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@Skippyfire You are quite correct. A compiled query should be cached at the application level and be reused between requests. Jeff's statement "But then I realized it's probably more realistic to make sure that any page we generate isn't doing 500 freakin' thousand queries!" can be misleading. I expect what Jeff means is that with few queries per page, and a small overhead per non-compiled query, the extra response time for that page won't add up to much. Which makes sense. But it is easy to misread what Jeff said to mean that he thinks compiled queries are only cached for the duration of a request, such that if you don't have many queries per request, the compiled ones won't be reused much and compilation might actually hurt performance. But this, of course, would be unrealistic, since the compiled queries would be cached at application level, and thus if you have multiple requests to the same page, calling on the same query, the compiled one will be used (except the first time the page is called) and performance will improve. With 1.5 million hits per day on Stack Overflow, a compiled query cached at application level should find tremendous reuse and possibly shave a reasonable chunk of load from the server. At the same time, each page might still load only marginally quicker, which is what Jeff observes. In other words, it is the type of optimization that may do more (in an already well balanced system) towards lowering the electricity bill for the server owner rather than make significant impact on response times for the end users.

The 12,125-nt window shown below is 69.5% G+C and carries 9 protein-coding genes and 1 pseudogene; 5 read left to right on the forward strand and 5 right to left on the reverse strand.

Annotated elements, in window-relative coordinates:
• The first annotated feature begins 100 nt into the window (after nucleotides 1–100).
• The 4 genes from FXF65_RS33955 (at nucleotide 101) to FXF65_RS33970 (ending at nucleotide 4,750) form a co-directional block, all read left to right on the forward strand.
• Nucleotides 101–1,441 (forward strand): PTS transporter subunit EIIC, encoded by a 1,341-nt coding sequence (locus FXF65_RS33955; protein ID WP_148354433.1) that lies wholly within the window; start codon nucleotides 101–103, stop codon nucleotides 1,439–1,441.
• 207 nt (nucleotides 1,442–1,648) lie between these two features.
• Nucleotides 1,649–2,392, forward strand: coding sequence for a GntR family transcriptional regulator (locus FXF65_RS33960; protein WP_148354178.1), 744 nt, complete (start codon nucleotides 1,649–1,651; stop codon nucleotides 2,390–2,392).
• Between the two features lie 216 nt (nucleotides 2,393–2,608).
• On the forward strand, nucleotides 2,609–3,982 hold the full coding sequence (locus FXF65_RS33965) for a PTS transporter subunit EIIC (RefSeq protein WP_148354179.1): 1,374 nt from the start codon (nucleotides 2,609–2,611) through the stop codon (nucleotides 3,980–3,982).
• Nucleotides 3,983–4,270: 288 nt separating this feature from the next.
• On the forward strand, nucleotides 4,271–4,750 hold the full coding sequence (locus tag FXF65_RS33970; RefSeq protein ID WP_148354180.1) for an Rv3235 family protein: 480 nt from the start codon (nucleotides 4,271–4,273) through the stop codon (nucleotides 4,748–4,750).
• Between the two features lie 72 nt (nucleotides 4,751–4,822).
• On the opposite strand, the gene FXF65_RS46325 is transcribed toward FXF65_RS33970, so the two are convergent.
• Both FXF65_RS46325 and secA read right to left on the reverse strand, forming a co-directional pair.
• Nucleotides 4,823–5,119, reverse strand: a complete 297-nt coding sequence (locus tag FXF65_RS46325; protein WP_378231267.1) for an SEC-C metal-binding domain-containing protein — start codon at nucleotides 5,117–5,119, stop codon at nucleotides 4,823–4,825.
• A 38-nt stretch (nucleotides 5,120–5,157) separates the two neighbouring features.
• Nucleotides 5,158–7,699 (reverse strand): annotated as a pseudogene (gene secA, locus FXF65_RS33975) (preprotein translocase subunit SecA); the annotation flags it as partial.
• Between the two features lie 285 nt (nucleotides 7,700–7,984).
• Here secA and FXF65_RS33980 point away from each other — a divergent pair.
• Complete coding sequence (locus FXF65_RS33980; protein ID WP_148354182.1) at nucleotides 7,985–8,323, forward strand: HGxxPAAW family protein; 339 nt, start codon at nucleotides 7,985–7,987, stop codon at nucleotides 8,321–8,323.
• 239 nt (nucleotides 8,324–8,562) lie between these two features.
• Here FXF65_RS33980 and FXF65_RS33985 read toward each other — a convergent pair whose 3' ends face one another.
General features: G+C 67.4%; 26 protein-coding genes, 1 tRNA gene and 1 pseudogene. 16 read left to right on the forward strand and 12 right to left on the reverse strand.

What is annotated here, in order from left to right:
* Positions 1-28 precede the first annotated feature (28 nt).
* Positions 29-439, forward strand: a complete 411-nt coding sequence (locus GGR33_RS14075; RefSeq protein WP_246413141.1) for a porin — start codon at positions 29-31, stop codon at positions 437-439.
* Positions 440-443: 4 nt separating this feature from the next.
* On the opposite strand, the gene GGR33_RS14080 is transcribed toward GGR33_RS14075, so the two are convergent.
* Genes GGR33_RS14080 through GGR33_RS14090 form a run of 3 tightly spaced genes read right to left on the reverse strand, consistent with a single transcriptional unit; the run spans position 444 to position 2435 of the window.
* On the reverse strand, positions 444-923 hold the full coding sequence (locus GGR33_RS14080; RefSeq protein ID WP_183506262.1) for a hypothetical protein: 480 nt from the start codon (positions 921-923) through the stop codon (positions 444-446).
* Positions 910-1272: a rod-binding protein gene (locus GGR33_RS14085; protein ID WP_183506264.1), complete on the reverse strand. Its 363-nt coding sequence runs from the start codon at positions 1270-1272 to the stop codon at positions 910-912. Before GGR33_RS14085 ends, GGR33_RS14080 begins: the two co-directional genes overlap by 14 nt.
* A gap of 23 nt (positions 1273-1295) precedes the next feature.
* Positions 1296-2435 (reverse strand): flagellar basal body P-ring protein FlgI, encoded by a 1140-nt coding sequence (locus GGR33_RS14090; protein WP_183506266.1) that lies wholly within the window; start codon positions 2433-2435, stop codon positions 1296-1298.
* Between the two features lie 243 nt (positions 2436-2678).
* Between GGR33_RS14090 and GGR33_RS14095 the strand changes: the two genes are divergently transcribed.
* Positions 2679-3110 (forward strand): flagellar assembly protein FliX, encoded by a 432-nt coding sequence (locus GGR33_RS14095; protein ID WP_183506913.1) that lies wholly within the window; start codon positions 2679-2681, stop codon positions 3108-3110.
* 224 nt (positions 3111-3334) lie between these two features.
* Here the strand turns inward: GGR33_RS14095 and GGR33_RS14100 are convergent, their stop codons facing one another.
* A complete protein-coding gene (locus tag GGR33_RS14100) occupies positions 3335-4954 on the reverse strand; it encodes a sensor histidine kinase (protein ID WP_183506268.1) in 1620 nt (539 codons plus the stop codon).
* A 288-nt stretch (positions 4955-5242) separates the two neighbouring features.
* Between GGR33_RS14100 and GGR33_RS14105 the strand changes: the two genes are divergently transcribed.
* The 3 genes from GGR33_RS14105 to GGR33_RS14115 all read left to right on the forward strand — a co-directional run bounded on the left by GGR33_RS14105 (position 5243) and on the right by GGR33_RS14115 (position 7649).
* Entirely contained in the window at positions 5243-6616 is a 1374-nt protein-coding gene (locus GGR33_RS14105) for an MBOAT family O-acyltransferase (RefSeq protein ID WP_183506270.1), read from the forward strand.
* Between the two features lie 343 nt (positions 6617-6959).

Commented Mar 26, 2010 on
Compiled or Bust?
Compiled or Bust?
While I may have mixed emotions toward LINQ to SQL, we've had great success with it on Stack Overflow. That's why I was surprised to read the following: If you are building an ASP.NET web application that's going to get thousands of hits per hour, the execution overhead of Linq queries is goi...
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